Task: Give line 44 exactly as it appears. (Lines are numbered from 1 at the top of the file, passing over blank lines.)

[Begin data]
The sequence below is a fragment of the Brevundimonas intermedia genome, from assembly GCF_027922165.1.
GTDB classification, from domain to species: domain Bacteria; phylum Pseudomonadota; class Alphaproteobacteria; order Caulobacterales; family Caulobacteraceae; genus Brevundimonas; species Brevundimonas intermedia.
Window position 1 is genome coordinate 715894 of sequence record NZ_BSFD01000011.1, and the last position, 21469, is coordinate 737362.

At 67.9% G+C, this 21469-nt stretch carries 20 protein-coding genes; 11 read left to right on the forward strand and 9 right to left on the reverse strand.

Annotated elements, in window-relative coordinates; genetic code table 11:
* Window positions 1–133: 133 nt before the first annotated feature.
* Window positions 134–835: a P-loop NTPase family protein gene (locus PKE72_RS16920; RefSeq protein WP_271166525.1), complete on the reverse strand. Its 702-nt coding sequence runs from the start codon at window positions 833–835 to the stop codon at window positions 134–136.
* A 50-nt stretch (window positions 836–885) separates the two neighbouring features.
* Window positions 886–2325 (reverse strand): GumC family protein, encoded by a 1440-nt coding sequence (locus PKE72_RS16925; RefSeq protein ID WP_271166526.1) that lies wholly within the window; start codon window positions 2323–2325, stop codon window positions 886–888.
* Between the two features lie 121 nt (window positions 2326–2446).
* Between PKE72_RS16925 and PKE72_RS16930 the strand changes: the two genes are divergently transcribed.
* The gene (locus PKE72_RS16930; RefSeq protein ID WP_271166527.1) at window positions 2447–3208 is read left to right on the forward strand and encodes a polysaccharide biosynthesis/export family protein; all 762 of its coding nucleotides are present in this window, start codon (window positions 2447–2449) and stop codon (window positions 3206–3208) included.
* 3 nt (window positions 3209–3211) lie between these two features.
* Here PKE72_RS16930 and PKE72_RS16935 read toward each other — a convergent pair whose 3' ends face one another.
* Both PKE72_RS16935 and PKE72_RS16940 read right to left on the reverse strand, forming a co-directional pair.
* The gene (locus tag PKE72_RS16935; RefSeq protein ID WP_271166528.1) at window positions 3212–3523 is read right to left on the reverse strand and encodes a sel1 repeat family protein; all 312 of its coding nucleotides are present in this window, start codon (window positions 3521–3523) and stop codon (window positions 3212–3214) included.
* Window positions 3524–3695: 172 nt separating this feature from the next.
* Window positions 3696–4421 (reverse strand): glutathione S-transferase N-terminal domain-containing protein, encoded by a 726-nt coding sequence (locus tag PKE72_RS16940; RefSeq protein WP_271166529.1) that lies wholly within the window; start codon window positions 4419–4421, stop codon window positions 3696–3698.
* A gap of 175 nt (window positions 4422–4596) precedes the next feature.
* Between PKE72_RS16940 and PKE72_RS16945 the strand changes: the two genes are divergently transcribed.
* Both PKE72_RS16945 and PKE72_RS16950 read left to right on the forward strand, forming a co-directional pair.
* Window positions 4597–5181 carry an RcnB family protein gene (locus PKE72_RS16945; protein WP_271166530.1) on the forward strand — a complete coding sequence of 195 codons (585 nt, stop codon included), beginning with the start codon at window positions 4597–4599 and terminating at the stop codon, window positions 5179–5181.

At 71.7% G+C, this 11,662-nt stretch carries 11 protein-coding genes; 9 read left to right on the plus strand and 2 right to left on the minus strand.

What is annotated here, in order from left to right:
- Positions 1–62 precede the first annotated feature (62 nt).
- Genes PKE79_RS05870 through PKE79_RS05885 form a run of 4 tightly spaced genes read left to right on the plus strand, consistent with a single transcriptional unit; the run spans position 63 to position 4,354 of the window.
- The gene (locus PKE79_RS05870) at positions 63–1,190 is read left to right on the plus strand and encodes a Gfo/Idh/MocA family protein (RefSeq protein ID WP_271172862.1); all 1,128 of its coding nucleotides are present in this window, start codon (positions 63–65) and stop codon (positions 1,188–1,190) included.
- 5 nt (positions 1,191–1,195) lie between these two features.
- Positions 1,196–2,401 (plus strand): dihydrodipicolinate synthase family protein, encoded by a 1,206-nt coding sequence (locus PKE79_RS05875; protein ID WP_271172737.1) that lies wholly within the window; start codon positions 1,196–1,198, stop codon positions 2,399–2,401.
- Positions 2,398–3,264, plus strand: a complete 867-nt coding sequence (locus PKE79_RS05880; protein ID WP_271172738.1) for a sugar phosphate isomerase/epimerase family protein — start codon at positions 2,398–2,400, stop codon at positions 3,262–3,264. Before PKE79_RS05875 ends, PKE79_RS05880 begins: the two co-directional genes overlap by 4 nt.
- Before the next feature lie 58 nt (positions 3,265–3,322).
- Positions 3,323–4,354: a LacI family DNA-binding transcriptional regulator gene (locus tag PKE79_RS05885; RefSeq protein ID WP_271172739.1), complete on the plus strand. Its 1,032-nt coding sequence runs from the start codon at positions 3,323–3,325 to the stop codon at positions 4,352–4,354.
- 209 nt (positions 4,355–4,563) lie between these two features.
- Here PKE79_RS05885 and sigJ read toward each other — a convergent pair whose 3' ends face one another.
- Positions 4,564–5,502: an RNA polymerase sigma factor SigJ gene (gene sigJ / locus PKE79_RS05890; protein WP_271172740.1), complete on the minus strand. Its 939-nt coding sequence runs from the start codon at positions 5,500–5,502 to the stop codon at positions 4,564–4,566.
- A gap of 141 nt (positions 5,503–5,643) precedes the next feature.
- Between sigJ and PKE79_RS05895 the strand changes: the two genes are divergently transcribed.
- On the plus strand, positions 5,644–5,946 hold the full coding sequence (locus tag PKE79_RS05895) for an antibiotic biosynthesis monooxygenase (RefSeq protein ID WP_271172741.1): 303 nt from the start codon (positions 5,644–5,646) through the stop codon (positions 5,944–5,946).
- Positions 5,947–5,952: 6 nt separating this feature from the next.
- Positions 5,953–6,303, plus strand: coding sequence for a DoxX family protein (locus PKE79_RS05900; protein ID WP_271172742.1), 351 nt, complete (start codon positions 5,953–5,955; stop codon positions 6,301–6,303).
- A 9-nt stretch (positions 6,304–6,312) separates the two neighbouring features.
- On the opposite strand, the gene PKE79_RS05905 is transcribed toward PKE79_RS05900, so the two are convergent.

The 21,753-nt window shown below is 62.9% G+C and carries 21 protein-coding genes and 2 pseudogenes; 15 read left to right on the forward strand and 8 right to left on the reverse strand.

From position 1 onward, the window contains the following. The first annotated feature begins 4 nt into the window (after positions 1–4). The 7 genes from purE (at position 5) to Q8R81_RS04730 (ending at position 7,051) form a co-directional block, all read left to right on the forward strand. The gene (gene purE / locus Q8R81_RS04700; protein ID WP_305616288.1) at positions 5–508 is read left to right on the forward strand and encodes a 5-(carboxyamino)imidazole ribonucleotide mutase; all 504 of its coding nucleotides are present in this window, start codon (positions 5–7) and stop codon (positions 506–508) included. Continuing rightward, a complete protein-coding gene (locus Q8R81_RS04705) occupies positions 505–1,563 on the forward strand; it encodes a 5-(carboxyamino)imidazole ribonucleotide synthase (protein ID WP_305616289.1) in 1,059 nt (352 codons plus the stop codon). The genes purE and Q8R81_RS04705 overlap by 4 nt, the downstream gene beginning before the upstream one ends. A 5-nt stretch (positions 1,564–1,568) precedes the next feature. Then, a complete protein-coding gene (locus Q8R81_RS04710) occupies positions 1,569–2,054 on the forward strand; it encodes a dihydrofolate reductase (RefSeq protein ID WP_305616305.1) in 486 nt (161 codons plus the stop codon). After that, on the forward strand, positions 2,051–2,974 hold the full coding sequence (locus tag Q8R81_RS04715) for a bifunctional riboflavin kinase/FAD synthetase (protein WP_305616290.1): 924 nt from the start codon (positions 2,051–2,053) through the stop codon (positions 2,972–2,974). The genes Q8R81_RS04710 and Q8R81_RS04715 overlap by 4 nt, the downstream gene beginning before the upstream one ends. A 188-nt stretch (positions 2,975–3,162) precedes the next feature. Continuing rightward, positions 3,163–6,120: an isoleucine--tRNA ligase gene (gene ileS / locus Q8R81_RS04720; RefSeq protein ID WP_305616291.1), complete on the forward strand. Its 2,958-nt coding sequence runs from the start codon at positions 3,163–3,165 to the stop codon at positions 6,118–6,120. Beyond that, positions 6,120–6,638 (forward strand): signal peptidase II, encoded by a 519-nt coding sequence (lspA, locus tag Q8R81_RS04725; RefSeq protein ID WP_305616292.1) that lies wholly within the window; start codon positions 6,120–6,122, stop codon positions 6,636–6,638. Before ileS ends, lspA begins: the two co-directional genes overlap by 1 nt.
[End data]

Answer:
From position 1 onward, the window contains the following. The first annotated feature begins 4 nt into the window (after positions 1–4). The 7 genes from purE (at position 5) to Q8R81_RS04730 (ending at position 7,051) form a co-directional block, all read left to right on the forward strand. The gene (gene purE / locus Q8R81_RS04700; protein ID WP_305616288.1) at positions 5–508 is read left to right on the forward strand and encodes a 5-(carboxyamino)imidazole ribonucleotide mutase; all 504 of its coding nucleotides are present in this window, start codon (positions 5–7) and stop codon (positions 506–508) included. Continuing rightward, a complete protein-coding gene (locus Q8R81_RS04705) occupies positions 505–1,563 on the forward strand; it encodes a 5-(carboxyamino)imidazole ribonucleotide synthase (protein ID WP_305616289.1) in 1,059 nt (352 codons plus the stop codon). The genes purE and Q8R81_RS04705 overlap by 4 nt, the downstream gene beginning before the upstream one ends. A 5-nt stretch (positions 1,564–1,568) precedes the next feature. Then, a complete protein-coding gene (locus Q8R81_RS04710) occupies positions 1,569–2,054 on the forward strand; it encodes a dihydrofolate reductase (RefSeq protein ID WP_305616305.1) in 486 nt (161 codons plus the stop codon). After that, on the forward strand, positions 2,051–2,974 hold the full coding sequence (locus tag Q8R81_RS04715) for a bifunctional riboflavin kinase/FAD synthetase (protein WP_305616290.1): 924 nt from the start codon (positions 2,051–2,053) through the stop codon (positions 2,972–2,974). The genes Q8R81_RS04710 and Q8R81_RS04715 overlap by 4 nt, the downstream gene beginning before the upstream one ends. A 188-nt stretch (positions 2,975–3,162) precedes the next feature. Continuing rightward, positions 3,163–6,120: an isoleucine--tRNA ligase gene (gene ileS / locus Q8R81_RS04720; RefSeq protein ID WP_305616291.1), complete on the forward strand. Its 2,958-nt coding sequence runs from the start codon at positions 3,163–3,165 to the stop codon at positions 6,118–6,120. Beyond that, positions 6,120–6,638 (forward strand): signal peptidase II, encoded by a 519-nt coding sequence (lspA, locus tag Q8R81_RS04725; RefSeq protein ID WP_305616292.1) that lies wholly within the window; start codon positions 6,120–6,122, stop codon positions 6,636–6,638. Before ileS ends, lspA begins: the two co-directional genes overlap by 1 nt.